Today's story is the story of Speed Racer in the Challenge of Racer X. Here goes. The really scary thing is that I still remember the details.
To this day, I can't bear to listen to the Speed Racer theme song because I spent over a week debugging why the program froze up right after the title sequence music. The crashes were completely nonsensical and random.
Windows 95 uses the
iretd instruction to
return from the kernel back to the application.
After days of frustrating head-scratching,
I eventually discovered
that if you use the instruction to return
from the kernel back to the application,
and the application is running 32-bit protected-mode
code on a 16-bit stack,
then only the bottom 16 bits of the
are updated by the
The upper 16 bits remain unchanged and continue
to hold the value they had while you were in kernel mode.
This behavior doesn't appear to be documented anywhere in Intel's
The effect of this is that 32-bit protected-mode code
running on a 16-bit stack will observe that the upper 16
bits of the
esp register are spontaneously corrupted
on the upper 16 bits of the
esp register remaining
To fix this, I had to counter insanity with more insanity.
At the last moment before restoring all the general purpose registers and
Windows 95 does a check to see whether the troublesome
scenario is about to occur.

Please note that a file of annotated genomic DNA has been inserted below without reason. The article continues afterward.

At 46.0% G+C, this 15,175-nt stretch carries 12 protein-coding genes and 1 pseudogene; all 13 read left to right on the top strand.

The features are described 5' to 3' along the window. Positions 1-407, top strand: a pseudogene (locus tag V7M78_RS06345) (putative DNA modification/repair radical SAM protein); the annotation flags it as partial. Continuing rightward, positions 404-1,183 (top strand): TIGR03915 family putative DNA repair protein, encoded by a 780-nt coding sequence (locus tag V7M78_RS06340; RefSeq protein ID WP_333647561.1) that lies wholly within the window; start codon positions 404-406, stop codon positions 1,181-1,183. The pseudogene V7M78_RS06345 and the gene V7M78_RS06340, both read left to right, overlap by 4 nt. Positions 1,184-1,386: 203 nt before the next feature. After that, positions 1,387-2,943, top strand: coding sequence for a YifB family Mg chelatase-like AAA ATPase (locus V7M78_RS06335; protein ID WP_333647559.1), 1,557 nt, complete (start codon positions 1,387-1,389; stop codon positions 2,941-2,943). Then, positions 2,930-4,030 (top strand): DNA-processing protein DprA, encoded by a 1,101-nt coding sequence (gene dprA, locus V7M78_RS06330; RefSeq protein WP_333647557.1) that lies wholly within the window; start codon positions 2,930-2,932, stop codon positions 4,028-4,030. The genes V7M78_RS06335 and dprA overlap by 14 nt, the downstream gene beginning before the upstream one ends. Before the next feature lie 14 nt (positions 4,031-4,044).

If so, the kernel sets up a temporary stack selector
whose base linear address matches the high 16 bits of
then switches to that stack while simultaneously zeroing
out the high 16 bits of its own
This double-switch rewrites the
such that it points to the same memory, but shuffles the
bits around to arrange for the high 16 bits of
to be zero.
In other words, it rewrote
SS:ESP = 00000000 + xxxxyyyy
SS:ESP = xxxx0000 + 0000yyyy.
At this point, the kernel is set up to
restore the general purpose registers and
This returns control back to the application
with the high 16 bits of the
set to zero, as the application expects.
Now, this may seem like an awful lot of work just to get a single game to work, and it's not like Speed Racer was a blockbuster game like DOOM. However, this particular problem was not intrinsic to Speed Racer. Rather, it was a problem in the client-side library code that came with the MS-DOS extender they were using, and that MS-DOS extender was one of the major players in the MS-DOS extender market, so fixing this issue actually fixed a lot of programs. It's just that Speed Racer was the first one discovered to exhibit the problem, so it was the one I ended up debugging.
¹Maybe I'm missing it.
You tell me if you see it in there.
The pseudocode at the
label talks about raising an exception if the stack doesn't
have at least 8 bytes of data in it,
but it doesn't appear to discuss what happens to the
The discussion says
"If the return is to another privilege level,
the IRET instruction also pops the stack pointer and SS from the stack,"
but it doesn't mention what happens if the destination stack pointer
is a different size from the current stack pointer.